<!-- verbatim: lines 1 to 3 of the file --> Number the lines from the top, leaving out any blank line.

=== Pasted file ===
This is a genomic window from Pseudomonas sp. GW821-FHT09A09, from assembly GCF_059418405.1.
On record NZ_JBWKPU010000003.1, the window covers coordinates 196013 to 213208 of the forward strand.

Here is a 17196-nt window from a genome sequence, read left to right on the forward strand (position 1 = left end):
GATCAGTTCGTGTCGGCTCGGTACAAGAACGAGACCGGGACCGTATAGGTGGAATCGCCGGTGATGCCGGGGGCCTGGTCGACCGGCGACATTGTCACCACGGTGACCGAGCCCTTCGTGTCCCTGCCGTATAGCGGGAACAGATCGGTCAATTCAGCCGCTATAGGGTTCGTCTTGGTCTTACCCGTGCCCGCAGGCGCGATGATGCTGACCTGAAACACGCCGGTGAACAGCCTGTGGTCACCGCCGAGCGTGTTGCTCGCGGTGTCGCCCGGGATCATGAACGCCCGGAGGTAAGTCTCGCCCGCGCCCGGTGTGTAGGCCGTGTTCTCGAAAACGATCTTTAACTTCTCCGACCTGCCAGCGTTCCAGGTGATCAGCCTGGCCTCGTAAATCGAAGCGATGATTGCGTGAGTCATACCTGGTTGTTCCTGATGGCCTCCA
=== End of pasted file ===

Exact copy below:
This is a genomic window from Pseudomonas sp. GW821-FHT09A09, from assembly GCF_059418405.1.
On record NZ_JBWKPU010000003.1, the window covers coordinates 196013 to 213208 of the forward strand.

Here is a 17196-nt window from a genome sequence, read left to right on the forward strand (position 1 = left end):